Farm Ireland

Thursday 18 January 2018

Pros and cons of new housing rules

Ciarn Carroll

From January 2013 onwards, Irish pig farmers must house dry sows and served gilts in groups.

A Teagasc analysis of the various group housing systems is now available to farmers. Entitled Towards January 2013: Updates, implications and options for group housing pregnant sows, it serves as a reference document for both producers switching to group housing and for those who have already converted.

Here is a summary of the advantages and disadvantages of the four main systems already in use in Ireland:

1. Electronic Sow Feeding


• Sows can be housed as a group but fed as individuals

• Sows are protected at feeding

• Sows can adopt an individual and flexible feeding pattern

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• There are functionally distinct places to feed, lie, drink and defecate/urinate


• Large social group (but sows adapt especially if subgroups are formed)

• Unstable dominance hierarchy -- group composition constantly changing as sows enter and leave the group so there can be problems with chronic aggression

• Some animals fail to learn how to use the feeder

• If transponders are lost, affected sows miss out on feeds

• Costly to install and potentially costly to maintain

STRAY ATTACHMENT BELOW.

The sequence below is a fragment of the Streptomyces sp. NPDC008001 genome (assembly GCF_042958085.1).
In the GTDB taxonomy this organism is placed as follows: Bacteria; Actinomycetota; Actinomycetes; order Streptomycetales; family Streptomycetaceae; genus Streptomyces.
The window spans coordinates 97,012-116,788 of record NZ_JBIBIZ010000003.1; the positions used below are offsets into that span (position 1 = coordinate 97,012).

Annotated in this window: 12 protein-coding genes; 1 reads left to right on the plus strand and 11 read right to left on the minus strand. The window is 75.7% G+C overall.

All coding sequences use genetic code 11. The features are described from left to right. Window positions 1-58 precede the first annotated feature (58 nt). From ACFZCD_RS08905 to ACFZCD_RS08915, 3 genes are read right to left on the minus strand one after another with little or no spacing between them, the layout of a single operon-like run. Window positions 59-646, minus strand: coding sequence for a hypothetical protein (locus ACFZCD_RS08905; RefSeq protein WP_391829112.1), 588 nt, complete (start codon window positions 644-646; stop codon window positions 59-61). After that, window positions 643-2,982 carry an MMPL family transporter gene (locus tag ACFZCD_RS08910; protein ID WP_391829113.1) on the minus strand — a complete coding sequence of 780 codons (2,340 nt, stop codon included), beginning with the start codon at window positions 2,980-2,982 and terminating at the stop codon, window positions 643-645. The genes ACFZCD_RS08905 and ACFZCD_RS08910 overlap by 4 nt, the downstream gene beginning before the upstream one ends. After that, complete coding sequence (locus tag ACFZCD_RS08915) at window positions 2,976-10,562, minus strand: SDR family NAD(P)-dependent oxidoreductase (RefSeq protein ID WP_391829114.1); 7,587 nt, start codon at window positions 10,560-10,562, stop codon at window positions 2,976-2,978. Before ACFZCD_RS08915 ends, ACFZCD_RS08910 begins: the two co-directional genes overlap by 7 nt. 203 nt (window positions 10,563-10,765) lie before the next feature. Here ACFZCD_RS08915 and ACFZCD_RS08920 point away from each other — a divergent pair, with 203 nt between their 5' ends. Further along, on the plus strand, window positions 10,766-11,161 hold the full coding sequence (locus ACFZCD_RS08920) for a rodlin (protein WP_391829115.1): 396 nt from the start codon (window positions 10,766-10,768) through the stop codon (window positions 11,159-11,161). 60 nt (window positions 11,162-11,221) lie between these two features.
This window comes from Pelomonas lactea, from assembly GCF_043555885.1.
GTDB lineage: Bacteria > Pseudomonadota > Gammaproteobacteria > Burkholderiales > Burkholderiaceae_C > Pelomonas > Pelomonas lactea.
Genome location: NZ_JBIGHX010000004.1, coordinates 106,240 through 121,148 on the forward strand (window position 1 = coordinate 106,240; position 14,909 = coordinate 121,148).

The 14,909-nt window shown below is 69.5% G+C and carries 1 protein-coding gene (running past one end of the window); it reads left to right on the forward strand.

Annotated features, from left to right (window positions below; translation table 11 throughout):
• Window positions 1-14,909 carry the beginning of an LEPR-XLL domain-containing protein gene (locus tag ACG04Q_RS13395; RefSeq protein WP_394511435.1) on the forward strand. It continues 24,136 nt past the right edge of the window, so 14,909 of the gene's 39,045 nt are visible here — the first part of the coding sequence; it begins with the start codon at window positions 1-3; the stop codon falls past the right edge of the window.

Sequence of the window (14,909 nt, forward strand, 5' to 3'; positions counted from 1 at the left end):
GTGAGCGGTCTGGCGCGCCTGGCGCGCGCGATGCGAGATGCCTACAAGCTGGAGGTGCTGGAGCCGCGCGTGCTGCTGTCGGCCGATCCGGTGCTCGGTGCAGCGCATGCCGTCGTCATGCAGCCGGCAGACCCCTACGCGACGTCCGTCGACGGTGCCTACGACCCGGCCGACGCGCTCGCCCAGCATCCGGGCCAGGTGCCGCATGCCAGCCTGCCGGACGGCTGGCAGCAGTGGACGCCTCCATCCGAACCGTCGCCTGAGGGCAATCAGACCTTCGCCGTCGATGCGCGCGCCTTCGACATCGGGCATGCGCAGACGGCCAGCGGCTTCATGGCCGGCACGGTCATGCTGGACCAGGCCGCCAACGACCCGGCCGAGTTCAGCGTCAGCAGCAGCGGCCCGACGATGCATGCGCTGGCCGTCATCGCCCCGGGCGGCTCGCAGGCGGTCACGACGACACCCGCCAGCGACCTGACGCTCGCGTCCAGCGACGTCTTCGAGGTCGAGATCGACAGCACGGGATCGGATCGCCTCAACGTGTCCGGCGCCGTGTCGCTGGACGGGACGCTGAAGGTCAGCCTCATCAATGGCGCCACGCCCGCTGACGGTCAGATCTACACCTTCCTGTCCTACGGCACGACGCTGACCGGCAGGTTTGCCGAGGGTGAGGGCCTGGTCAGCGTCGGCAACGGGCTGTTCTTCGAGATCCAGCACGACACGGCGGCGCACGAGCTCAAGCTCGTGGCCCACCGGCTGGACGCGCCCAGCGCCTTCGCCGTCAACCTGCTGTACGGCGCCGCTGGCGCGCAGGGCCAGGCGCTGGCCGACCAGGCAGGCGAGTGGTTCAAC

• High reliance on computerised equipment. What to do in case of a breakdown?

• Requires very good stockpeople and a highly animal-orientated style of management

• Absolute necessity to train gilts to the system which requires time and patience

2. Finisher style long trough pens


• Sows can feed at the same time

• Cheap system to build and maintain thereafter

• Easy to manage and no need to train gilts


• Minimal space allowance combined with small area of shared space means there can be intense aggression at mixing and feeding

• No functionally distinct locations (lying, dunging) in the pen

• No protection or places to hide for subordinate sows and gilts which can lead to chronic stress

• High levels of sow wastage arising from lameness and reproductive failure

3. Free access stalls


• Sows can feed simultaneously and are protected at feeding

• Easy to manage and no need to train gilts

• Gilts/subordinate sows can protect themselves from aggression in the stalls

• Sows have some degree of choice as to where to lie. They can lie singly and protected in the stalls or communally in the slatted loose area

• There are functionally distinct locations in the pen -- specific place to eat and lie and because of this sows generally excrete at the back wall

• Stalls offer many surfaces to sows for supported lying


• Low area of shared, 'free' space leading to intense aggression at mixing

• Fully slatted flooring in loose area could lead to claw injuries

• Large amount of steel which is relatively costly

• Higher maintenance costs as steel depreciates

4. Floor feeding systems


• Cheap and low maintenance

• Easy to manage and no need to train gilts

• Sows can feed simultaneously

• There is a functionally distinct slatted dunging area along with a solid lying and feeding area


• Low area of shared space leading to intense aggression at mixing

• Intense competition at feeding. The area where sows are to rest is also the focus of intense aggression at feeding time

• No places to hide for subordinate sows and gilts which can lead to chronic stress

• Potentially high levels of sow wastage arising from stress induced reproductive failure

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